Equifax's first quarter earnings report highlighted expenses due to its September 2017 data breach and how the spending is shifting more toward IT and
Equifax’s first quarter earnings report highlighted expenses due to its September 2017 data breach and how the spending is shifting more toward IT and security.
In its first quarter earnings report, Equifax outlined that it spent $45.7 million for the three months ended March 31 on IT and data security. The company has been staffing up to bring on expertise to shore up its security.
Legal and investigative fees tied to the data breach, were $28.9 million. The total for the first quarter, was $68.7 million. In the fourth quarter, Equifax disclosed that it spent a net $114 million for 2017 on the data breach. However, $50 million of data breach costs were covered by insurance.
Equifax said it will spend heavily on IT at least through 2019 in an effort to build an industry leading data security system. On a conference call with analysts, CEO Mark Begor said the company didn’t have visibility into investment plans beyond 2018.
My expectation is that there will be work that will go beyond ’18 to complete our data security and infrastructure rebuild.
We’re being very aggressive about attracting the absolute best talent in the IT and data security space. We’re investing heavily to ensure we’re market leaders around data security and we will also enhance the transparency of all our transformation efforts with all our constituents, our customers, consumers and the public as we drive this transformation forward.
Here’s the fourth and first quarter data breach expenses.
What’s happening is that Equifax is shifting gears more from remediation to prevention and even some product development. The company said:
In the first quarter of fiscal 2018, the Company recorded a total of $78.7 million of pretax expenses related to the cybersecurity incident and incremental IT and data security costs. The $45.7 million of IT and data security costs include incremental costs to transform our IT infrastructure and improve application, network, and data security, and the costs of development and launch of Lock and AlertTM. These include, but are not limited to, costs for people, professional and contracted services, technical services and products, and other costs added either directly or indirectly to manage, execute, and support the implementation of these plans. The $28.9 million of legal and investigative fees include legal fees and professional services costs to investigate the cybersecurity incident and respond to legal, government, and regulatory investigations and claims related to the cybersecurity incident. The $4.1 million of product liability costs include the expected costs of fulfillment of TrustedID Premier and support of consumers using TrustedID Premier.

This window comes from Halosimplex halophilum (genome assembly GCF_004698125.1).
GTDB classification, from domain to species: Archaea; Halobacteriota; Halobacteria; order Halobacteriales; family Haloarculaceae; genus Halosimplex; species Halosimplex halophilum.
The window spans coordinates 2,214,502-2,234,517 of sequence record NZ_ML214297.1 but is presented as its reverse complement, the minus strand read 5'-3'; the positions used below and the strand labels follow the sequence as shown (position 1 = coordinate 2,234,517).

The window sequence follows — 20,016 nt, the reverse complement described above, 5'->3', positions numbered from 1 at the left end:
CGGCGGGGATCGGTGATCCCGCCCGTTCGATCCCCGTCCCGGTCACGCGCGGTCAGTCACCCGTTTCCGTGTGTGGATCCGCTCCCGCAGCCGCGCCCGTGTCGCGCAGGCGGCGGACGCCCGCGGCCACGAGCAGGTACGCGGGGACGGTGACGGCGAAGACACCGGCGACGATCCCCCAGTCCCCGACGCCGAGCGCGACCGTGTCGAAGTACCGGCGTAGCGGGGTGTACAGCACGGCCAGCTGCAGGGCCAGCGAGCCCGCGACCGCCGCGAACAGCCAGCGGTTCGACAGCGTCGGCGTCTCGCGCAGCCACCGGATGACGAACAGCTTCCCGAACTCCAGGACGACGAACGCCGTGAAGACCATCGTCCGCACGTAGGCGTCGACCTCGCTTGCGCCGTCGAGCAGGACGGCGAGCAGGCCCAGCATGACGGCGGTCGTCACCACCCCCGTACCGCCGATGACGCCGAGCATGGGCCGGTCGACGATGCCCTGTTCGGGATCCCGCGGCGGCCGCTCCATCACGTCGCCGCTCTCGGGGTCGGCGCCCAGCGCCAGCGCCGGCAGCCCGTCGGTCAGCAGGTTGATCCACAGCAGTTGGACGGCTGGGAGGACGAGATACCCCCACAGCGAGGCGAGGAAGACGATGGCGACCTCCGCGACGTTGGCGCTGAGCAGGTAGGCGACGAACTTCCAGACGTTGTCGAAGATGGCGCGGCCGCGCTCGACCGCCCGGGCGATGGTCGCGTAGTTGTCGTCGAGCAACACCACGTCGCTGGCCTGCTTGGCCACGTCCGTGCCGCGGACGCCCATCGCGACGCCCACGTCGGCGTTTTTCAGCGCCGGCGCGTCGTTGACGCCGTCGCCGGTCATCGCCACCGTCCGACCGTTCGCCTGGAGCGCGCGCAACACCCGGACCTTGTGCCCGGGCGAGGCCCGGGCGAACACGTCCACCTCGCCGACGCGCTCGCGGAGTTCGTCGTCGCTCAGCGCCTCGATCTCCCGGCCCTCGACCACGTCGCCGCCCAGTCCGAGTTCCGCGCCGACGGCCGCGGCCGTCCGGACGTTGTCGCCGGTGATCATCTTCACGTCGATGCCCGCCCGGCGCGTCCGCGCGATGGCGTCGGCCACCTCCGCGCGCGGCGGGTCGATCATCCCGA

Equifax also said that it has $125 million in cybersecurity insurance and a $7.5 million deductable. Insurance has covered $60 million of the data breach costs to date.
PREVIOUS AND RELATED COVERAGE
The credit rating agency said it didn’t originally announce “potential” data points, like tax identification numbers, that “may have been accessed” by hackers.
The ineptitude of Equifax following a data breach impacting 143 million people is galling. At least Equifax gave us a playbook for how not to handle a breach.
Senators were left frustrated as Yahoo didn’t know how it was hacked, and Equifax still didn’t know who.